but it can be done using a carpenter's square.
A point moves around inside a rectangle. What are the least and the
greatest values of the sum of the squares of the distances from the
Tom writes about expressing numbers as the sums of three squares.
Take a number, add its digits then multiply the digits together,
then multiply these two results. If you get the same number it is
an SP number.
The final of five articles which containe the proof of why the sequence introduced in article IV either reaches the fixed point 0 or the sequence enters a repeating cycle of four values.
Take a complicated fraction with the product of five quartics top
and bottom and reduce this to a whole number. This is a numerical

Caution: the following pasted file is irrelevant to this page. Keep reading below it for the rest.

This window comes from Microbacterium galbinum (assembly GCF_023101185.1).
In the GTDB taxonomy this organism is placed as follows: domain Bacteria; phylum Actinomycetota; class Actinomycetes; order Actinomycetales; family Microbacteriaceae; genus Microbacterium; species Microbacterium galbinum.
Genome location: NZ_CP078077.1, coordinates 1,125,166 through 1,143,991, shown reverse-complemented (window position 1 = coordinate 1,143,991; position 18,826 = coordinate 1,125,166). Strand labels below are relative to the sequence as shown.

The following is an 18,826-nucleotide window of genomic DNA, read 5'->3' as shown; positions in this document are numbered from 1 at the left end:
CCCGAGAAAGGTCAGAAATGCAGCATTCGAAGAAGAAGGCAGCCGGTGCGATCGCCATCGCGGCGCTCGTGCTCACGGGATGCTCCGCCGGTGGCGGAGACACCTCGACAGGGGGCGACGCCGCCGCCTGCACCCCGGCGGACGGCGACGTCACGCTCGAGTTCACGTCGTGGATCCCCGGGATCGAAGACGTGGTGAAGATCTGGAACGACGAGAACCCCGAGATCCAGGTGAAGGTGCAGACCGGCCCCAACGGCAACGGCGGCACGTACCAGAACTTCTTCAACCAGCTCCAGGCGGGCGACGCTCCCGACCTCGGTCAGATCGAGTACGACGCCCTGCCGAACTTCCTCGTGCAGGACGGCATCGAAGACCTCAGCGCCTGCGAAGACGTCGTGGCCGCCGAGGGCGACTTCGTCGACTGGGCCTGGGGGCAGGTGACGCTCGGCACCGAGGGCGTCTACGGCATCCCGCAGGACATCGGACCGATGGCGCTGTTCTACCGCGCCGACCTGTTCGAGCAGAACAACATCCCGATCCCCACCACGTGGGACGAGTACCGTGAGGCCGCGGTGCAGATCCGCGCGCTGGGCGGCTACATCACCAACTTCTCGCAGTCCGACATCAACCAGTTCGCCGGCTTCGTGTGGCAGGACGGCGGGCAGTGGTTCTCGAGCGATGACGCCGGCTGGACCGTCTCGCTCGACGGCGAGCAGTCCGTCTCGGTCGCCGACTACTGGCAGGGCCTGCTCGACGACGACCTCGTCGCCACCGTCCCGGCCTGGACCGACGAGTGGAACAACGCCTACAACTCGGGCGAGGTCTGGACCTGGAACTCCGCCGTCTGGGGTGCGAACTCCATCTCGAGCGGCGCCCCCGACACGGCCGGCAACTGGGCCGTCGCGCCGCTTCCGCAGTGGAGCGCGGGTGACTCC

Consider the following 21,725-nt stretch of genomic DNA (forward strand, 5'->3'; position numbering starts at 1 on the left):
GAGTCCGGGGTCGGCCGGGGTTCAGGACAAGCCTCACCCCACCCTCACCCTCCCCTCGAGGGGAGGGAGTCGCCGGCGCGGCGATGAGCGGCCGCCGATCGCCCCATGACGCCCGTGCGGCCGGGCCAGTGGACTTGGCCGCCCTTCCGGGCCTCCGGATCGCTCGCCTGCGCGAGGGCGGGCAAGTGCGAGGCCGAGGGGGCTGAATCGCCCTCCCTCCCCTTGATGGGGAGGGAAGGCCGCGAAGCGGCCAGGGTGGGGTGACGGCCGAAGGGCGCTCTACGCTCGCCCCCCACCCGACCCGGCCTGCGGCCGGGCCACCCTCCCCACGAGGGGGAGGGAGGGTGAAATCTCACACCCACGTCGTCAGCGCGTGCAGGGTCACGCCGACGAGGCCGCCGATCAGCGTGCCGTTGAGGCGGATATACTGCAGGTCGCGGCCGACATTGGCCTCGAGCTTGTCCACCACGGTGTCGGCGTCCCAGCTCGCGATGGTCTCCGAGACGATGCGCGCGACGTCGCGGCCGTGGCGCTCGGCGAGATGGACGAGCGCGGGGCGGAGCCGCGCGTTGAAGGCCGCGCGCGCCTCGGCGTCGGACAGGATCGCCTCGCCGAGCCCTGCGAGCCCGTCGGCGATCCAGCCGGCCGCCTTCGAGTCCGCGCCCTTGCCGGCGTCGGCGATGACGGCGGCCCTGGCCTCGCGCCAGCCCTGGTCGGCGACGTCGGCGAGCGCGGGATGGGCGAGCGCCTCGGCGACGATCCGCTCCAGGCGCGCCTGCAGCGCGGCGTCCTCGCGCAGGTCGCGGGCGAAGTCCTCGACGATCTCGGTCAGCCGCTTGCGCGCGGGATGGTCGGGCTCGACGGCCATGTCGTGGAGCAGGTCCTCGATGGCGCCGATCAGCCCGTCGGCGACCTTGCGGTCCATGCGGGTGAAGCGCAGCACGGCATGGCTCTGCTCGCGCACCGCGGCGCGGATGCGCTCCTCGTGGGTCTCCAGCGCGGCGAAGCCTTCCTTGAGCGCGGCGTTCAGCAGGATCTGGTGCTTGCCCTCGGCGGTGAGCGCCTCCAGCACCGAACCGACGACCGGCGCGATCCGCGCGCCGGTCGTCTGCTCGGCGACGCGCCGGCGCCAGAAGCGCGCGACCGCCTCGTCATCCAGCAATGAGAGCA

example involving some clever algebra.
An article which gives an account of some properties of magic squares.
Professor Korner has generously supported school mathematics for more than 30 years and has been a good friend to NRICH since it started.
Peter Zimmerman, a Year 13 student at Mill Hill County High School
in Barnet, London wrote this account of modulus arithmetic.
Start with any whole number N, write N as a multiple of 10 plus a remainder R and produce a new whole number N'. Repeat. What happens?
Suppose A always beats B and B always beats C, then would you
expect A to beat C? Not always! What seems obvious is not always
true. Results always need to be proved in mathematics.
Solve this famous unsolved problem and win a prize. Take a positive
integer N. If even, divide by 2; if odd, multiply by 3 and add 1.
Iterate. Prove that the sequence always goes to 4,2,1,4,2,1...
An account of methods for finding whether or not a number can be written as the sum of two or more squares or as the sum of two or more cubes.